The irony in this game of bluff came in the end of September 2001, when the head of LIbya's intelligence agency, Musa Kusa, went to London to share important information that demanded a return favour: He handed over a list of a dozen names of al-Muqatila members living in London, whom his authorities would very much like to get their hands on. - Forbidden Truth, p102

So what of Al-Liby these days? Well, rumour has it he fled to Afghanistan after the raid on his Manchester flat. He was reported captured in 2002, though whether this was in Egypt or Sudan isn't clear. Either way, it wasn't Al-Liby that they captured, as reported by the Wall Street Journal. Despite this, the BBC published a Who's Who in Al Qaeda a year later, in February 2003. This not only lists Al-Liby as captured, but as captured in Afghanistan. Further confusing things, these different reports state that he was captured in January, February or March, depending on which you read.

Then, in March 2005 someone with a superficially similar name, Abu Faraj Al-Libbi, is arrested and detained by Pakistani police. The Times alleged that all the initial celebratory comments from the Americans came from their confusing this Al-Libbi with Anas Al-Liby. Initially, the Pakistani authorities said the man would be detained and not extradited to America, though they quickly changed their minds.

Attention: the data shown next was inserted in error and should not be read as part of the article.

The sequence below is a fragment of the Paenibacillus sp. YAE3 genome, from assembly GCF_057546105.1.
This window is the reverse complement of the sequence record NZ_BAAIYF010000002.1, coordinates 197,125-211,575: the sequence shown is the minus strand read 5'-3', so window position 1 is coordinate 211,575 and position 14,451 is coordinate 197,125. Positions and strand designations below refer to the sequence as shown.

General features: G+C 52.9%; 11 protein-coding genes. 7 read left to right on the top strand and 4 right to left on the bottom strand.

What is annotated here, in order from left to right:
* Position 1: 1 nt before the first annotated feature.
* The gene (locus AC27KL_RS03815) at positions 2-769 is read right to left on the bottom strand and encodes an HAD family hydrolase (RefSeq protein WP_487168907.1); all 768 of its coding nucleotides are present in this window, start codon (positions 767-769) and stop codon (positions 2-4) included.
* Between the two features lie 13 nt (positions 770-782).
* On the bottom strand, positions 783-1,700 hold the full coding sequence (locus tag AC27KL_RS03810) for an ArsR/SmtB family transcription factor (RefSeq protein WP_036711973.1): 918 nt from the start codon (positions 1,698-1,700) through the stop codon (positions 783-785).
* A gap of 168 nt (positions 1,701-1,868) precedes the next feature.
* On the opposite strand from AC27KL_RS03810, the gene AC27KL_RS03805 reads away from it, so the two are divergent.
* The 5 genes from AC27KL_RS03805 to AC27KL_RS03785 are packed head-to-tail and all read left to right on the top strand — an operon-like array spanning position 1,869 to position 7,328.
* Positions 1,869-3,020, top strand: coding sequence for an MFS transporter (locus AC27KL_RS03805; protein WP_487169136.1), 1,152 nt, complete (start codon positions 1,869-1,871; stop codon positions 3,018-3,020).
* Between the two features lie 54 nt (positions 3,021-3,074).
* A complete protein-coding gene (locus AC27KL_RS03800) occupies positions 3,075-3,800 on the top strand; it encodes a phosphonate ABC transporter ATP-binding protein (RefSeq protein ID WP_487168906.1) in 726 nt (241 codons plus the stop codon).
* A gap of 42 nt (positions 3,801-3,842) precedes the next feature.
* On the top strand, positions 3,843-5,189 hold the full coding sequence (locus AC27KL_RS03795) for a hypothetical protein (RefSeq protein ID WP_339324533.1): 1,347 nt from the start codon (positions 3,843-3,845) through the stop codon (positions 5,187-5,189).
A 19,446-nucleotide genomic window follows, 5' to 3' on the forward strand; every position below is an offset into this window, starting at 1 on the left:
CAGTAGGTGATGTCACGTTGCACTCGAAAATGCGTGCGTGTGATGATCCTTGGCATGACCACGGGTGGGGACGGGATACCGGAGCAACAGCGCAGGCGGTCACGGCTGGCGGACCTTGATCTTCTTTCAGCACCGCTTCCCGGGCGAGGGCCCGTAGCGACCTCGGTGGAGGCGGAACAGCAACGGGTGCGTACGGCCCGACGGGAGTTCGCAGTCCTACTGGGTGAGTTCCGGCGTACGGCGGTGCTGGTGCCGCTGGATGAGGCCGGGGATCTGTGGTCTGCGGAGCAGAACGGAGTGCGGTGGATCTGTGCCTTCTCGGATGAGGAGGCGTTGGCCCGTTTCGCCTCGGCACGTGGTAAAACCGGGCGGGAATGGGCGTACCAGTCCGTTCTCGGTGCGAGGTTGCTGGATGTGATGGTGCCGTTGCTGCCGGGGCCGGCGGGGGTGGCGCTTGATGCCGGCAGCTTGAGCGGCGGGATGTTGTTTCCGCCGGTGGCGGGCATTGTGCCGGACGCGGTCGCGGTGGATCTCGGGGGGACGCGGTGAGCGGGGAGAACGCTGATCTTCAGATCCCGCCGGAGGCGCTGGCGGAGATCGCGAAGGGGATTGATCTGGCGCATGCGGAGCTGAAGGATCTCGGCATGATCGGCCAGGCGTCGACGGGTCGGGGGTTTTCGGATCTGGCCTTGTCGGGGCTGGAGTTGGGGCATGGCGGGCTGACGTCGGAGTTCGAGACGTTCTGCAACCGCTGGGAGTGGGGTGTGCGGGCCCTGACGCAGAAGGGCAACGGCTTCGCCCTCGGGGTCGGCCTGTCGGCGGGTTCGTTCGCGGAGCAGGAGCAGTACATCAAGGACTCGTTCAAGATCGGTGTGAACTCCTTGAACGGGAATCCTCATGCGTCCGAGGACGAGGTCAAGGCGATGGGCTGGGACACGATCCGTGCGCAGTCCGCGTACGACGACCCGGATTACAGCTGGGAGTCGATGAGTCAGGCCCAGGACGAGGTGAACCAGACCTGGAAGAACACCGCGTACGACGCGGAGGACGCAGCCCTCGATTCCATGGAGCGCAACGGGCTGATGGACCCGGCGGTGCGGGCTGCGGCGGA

Despite all this, the FBI and US Department of State both still retain wanted posters for Al-Liby on their websites, indicting him for involvement in the African Embassy bombings of 1998 and offering up to $5 million for information leading to his capture. Further muddying the picture, Amnesty International list Al-Liby as one of at least 39 people "who are believed to have been held in secret sites run by the United States government overseas." Whether this is because he's a terrorist, or an intelligence agent, or both, or neither remains unclear.

For further information on this complicity between Al Qaeda and Western intelligence services I recommend the work of Nafeez Ahmed, particularly his book The War on Truth, which he discusses in the following video.